⌗WEP-IWSG Challenge, August 2020, Wednesday 19th, LONG SHADOW, The Banker

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Quote of the Day : 

L’humanité qui devrait avoir 6000 ans d’expérience, retombe en enfance à chaque génération.  Tristan Bernard (French playwright and novelist, 1866-1947)

Man who should have accumulated 6000 years of experience, falls back into childhood at every new generation.

It’s time for another Write Edit Publish Challenge of 2020, writing on a word and picture prompt with the Insecure Writers’ Support Group.

If you’d like to know more about WEP and IWSG,  or join the Challenge go here and here

IWSG in the 100 best blogging sites

The WEP site

The joint WEP-IWSG Challenge 2020

This Month


The Banker

His long coat swishes across the macadam.

The gaslit streetlights throw the shadow

of a Stetson onto the lovers’ bench.

They gaze up and see the deep scar;

it forms a curve, a coma, like a tear

frozen at the corner of his eye.

His iris is contracted as if from an intense

glare. She gasps in surprise.

They scuttle off towards the cover of the trees;

he swooshes on his way, disappears

round a brick corner. A cat shrieks

from a trash can in a dead end.

whore whistles a walk down the alley

and smiles absently at the tall, bizarre hat

and cloaked passerby. She recoils

on glimpsing his face.

The man approaches the unlit bank;

he leans against the stone wall

and lights a cigar, pulling

his watch from his pocket. He waits.

When Mr Hacklebaum locks the side-door,

the mysterious stranger steps closer.

As they brush shoulders, the man

swipes a blade across the banker’s throat.

The moon grins at the scene,

casts long shadows over the pavement,

the bench, the wood. The murderer

slinks into the night, coat flapping.


FCA 185 words.

The Third Man, Joseph Cotten, Orson Welles, by Carol Reed 1949   , watch here

Counterpart, TV series, 2017-19, watch here

Bole 2 Harlem, 2007 listen here

Elementary, TV series. Season 7, Episode 13,  2019, watch here

My travels this Summer

Dordogne , sunset on the meadow.

Basque Country, Hendaye. Sunrise on the Twin Rocks and the ocean

Sunrise over Leiketio, Biskaïa

Sunset over Leiketio

Sunrise over the Pyrenees, St Etienne de Baïgorry

Sunset over Les Aldudes, Pyrenees

Sunrise over the Cirque de Gavarnie, Pyrenees

Sunrise over village of Viscos, Grave de Gavarnie valley

Thats all folks. Heat wave again in Toulouse, France.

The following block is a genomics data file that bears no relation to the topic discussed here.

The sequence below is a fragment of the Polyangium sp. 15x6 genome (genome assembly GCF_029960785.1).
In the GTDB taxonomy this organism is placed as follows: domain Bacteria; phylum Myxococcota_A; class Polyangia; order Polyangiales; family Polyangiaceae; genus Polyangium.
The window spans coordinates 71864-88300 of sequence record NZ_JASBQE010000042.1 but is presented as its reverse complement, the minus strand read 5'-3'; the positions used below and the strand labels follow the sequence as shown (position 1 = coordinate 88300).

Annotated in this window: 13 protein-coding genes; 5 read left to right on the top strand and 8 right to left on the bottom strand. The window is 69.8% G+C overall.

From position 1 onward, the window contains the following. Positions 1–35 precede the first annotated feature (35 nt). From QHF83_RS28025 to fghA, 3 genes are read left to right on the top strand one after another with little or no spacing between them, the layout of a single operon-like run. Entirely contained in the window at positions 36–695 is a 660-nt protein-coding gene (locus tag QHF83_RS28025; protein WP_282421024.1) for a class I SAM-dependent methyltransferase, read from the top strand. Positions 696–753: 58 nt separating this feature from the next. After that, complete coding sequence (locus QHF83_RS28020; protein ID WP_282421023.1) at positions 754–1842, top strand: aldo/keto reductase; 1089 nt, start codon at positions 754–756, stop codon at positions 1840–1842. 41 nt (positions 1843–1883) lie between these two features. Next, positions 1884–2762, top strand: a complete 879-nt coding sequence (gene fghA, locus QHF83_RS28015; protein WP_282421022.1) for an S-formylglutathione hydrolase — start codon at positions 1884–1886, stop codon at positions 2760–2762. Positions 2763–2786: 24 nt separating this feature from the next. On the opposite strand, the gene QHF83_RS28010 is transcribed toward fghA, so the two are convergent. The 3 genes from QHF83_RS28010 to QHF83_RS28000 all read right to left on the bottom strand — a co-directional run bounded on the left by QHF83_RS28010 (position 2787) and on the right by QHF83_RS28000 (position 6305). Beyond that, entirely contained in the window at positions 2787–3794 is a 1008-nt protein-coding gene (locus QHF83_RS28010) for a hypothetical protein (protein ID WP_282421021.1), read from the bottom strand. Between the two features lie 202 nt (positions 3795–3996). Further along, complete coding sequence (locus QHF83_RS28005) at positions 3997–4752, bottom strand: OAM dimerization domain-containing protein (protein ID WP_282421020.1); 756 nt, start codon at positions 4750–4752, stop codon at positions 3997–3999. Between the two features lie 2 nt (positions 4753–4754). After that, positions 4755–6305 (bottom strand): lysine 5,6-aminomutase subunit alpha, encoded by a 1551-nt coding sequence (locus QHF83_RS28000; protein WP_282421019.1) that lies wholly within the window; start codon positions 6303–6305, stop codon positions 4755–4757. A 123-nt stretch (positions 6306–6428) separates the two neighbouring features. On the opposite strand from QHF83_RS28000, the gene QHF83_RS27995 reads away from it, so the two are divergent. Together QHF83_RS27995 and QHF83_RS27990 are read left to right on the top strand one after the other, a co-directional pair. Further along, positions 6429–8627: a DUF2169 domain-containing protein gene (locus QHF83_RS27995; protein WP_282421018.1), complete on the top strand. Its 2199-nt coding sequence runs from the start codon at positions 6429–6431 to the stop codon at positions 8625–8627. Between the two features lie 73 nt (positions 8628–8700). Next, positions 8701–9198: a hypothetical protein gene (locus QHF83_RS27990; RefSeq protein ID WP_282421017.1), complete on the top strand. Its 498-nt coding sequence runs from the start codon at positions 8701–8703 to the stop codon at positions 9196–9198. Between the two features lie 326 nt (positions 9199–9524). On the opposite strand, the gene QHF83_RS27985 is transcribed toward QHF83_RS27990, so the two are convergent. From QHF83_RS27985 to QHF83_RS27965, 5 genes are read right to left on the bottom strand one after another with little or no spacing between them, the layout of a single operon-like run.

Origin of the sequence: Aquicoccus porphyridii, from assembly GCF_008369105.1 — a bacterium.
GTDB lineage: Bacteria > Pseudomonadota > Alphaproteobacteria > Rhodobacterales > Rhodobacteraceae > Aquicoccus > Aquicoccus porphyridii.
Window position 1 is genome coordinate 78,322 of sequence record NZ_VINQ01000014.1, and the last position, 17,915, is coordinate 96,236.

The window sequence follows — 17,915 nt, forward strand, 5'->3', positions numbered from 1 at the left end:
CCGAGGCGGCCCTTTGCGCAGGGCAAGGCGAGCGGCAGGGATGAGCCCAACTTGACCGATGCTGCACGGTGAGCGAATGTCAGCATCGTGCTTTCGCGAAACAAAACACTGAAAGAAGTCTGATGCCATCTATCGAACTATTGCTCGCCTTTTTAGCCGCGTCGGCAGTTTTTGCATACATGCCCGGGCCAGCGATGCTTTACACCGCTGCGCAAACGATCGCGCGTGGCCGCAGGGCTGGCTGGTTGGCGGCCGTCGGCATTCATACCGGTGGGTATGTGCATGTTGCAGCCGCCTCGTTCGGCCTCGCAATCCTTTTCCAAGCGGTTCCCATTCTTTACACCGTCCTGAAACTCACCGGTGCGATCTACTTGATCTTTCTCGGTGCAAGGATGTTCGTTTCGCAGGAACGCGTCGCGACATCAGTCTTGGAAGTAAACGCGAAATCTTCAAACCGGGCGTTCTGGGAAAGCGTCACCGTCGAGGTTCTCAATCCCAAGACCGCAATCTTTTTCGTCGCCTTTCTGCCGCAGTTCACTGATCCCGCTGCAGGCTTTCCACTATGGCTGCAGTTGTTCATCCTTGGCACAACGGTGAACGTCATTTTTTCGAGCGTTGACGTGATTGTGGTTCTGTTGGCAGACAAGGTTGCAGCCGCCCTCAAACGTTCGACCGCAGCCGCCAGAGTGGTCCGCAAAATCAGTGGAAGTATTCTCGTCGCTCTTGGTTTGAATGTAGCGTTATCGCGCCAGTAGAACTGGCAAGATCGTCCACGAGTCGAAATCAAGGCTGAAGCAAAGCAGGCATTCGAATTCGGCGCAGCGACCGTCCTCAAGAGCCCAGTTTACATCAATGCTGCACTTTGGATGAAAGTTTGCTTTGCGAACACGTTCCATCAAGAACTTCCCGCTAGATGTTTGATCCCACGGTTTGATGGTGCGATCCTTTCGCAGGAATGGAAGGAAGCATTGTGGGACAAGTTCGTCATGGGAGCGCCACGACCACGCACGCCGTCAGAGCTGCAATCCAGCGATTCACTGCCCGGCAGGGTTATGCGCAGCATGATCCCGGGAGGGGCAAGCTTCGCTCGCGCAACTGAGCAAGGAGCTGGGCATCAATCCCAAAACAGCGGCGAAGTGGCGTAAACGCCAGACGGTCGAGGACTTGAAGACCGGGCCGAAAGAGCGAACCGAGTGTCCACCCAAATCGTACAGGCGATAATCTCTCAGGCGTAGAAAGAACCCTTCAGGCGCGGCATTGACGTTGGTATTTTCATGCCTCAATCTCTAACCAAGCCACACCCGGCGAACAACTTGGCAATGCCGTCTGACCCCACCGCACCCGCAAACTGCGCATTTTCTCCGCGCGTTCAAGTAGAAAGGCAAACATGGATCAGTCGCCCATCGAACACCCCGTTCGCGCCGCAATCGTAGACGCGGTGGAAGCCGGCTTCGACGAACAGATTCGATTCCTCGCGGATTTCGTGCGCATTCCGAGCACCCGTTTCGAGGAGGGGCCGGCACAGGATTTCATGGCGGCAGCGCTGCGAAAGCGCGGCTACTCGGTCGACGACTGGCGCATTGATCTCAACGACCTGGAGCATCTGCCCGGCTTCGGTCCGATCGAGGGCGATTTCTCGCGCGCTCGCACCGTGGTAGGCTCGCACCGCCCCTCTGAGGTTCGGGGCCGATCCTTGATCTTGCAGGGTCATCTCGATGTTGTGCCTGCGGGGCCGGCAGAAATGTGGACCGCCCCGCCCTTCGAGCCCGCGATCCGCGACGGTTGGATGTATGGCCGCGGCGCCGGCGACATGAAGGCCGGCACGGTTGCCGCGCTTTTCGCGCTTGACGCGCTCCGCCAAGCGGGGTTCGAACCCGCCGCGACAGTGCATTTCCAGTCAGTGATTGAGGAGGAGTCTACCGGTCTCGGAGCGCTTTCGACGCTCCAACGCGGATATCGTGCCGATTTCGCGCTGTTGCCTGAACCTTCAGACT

43 thoughts on “⌗WEP-IWSG Challenge, August 2020, Wednesday 19th, LONG SHADOW, The Banker

  1. Hi,
    I like your description of the murderer. His facial descriptions tell me that he has been through something horrible. He kills but it is a revenge killing because he passes by the lovers on the park bench and the prostitute. This made me wonder what pain the banker had caused him. It must have been deep pain for this man’s murderous desire.
    Shalom aleichem,
    Pat Garcia

    Liked by 1 person

  2. Wohoo what a description Susan. Absolutely enthralling and sinister…Haha.
    It’s one of your best Susan
    I really liked how you developed it. Kudos!
    Btw you’ve been travelling. Lucky, are you!

    Liked by 1 person

  3. An interesting take on the chosen theme for this month’s WEP contest. Yet, I must admit to being curious about what provoked the stranger to kill the banker. Was it personal, or just an ill-fated toss of destiny’s dice? Or was it a fitting example of being in the wrong place at the wrong time? Well done.

    Liked by 1 person

  4. You did a great job of describing the murdered in a menacing way. I knew he was up to no good, and I was on the edge of my seat waiting to see what he would do. Great job on creating a creepy atmosphere!

    Liked by 1 person

  5. Hi Susan. Loved this. From the beginning you transported me to American’s Deep South during the Great Depression.

    ‘His long coat swishes across the macadam/The gaslit streetlights throw the shadow.’

    Who knows if I’m way off, but I like my interpretation. I can imagine willow trees and antebellum mansions and a banker foreclosing on a loan getting what the murderer thought he deserved. Grim. Delicious. Bloody.

    I love your travel pics. Who knows how long before we travel again? I know many countries are allowing travel, but Australia is very cautious and tell us not to expect overseas travel for some time. I’m ever thankful that I travelled to Italy and France at the end of 2019. Just in time. Yay!

    Liked by 1 person

    1. Thank you Denise for your detailed commentary. Was thinking more 19th century Prague …. but more to come in October and December, still haven’t decided on location and twists …. The feedback has pointed me into very different directions, so now I just have to pick and choose … or not , ha, ha.
      Happy WEP week. Thanks for your hard work on the WEP team.


  6. Murder in the form of poetry totally works. I like the build-up and the descriptions. Wonder if the banker is the cause of the murder’s disfigurement (perhaps he’s not disfigured, but that’s what I got.) Chilling and suspenseful. Nicely done.

    Liked by 1 person

  7. The description is evocative, though it’s interesting how people have different ideas of the location. My perception was misplaced (US) cowboy in a large city–New York perhaps. Glad to hear that there’s more to come, as this is intriguing!

    Liked by 1 person

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